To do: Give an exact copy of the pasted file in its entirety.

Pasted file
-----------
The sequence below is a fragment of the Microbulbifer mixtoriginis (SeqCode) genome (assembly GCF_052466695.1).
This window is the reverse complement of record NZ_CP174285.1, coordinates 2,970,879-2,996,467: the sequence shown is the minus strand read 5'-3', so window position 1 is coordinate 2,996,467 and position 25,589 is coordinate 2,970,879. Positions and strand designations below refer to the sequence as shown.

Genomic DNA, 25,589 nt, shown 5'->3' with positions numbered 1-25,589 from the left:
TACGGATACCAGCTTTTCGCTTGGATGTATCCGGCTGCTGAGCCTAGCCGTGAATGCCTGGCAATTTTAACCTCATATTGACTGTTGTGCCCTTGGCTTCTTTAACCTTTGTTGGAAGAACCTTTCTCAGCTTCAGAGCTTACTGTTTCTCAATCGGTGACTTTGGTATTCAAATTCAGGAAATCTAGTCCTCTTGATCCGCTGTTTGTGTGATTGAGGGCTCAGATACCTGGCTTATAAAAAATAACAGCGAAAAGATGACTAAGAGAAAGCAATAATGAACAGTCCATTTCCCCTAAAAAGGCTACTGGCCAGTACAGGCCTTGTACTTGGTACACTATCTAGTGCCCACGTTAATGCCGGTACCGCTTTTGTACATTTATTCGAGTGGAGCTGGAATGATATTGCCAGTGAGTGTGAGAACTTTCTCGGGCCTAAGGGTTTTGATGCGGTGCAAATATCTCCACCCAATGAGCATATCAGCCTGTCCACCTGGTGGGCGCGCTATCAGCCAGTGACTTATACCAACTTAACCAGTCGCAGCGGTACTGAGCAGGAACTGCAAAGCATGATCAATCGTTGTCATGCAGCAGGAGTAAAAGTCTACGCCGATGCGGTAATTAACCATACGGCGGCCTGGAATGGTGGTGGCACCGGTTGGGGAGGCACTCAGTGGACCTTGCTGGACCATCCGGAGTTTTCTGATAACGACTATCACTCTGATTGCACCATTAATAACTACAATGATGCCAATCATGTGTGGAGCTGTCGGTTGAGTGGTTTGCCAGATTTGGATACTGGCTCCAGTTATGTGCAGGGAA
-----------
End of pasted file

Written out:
The sequence below is a fragment of the Microbulbifer mixtoriginis (SeqCode) genome (assembly GCF_052466695.1).
This window is the reverse complement of record NZ_CP174285.1, coordinates 2,970,879-2,996,467: the sequence shown is the minus strand read 5'-3', so window position 1 is coordinate 2,996,467 and position 25,589 is coordinate 2,970,879. Positions and strand designations below refer to the sequence as shown.

Genomic DNA, 25,589 nt, shown 5'->3' with positions numbered 1-25,589 from the left:
TACGGATACCAGCTTTTCGCTTGGATGTATCCGGCTGCTGAGCCTAGCCGTGAATGCCTGGCAATTTTAACCTCATATTGACTGTTGTGCCCTTGGCTTCTTTAACCTTTGTTGGAAGAACCTTTCTCAGCTTCAGAGCTTACTGTTTCTCAATCGGTGACTTTGGTATTCAAATTCAGGAAATCTAGTCCTCTTGATCCGCTGTTTGTGTGATTGAGGGCTCAGATACCTGGCTTATAAAAAATAACAGCGAAAAGATGACTAAGAGAAAGCAATAATGAACAGTCCATTTCCCCTAAAAAGGCTACTGGCCAGTACAGGCCTTGTACTTGGTACACTATCTAGTGCCCACGTTAATGCCGGTACCGCTTTTGTACATTTATTCGAGTGGAGCTGGAATGATATTGCCAGTGAGTGTGAGAACTTTCTCGGGCCTAAGGGTTTTGATGCGGTGCAAATATCTCCACCCAATGAGCATATCAGCCTGTCCACCTGGTGGGCGCGCTATCAGCCAGTGACTTATACCAACTTAACCAGTCGCAGCGGTACTGAGCAGGAACTGCAAAGCATGATCAATCGTTGTCATGCAGCAGGAGTAAAAGTCTACGCCGATGCGGTAATTAACCATACGGCGGCCTGGAATGGTGGTGGCACCGGTTGGGGAGGCACTCAGTGGACCTTGCTGGACCATCCGGAGTTTTCTGATAACGACTATCACTCTGATTGCACCATTAATAACTACAATGATGCCAATCATGTGTGGAGCTGTCGGTTGAGTGGTTTGCCAGATTTGGATACTGGCTCCAGTTATGTGCAGGGAA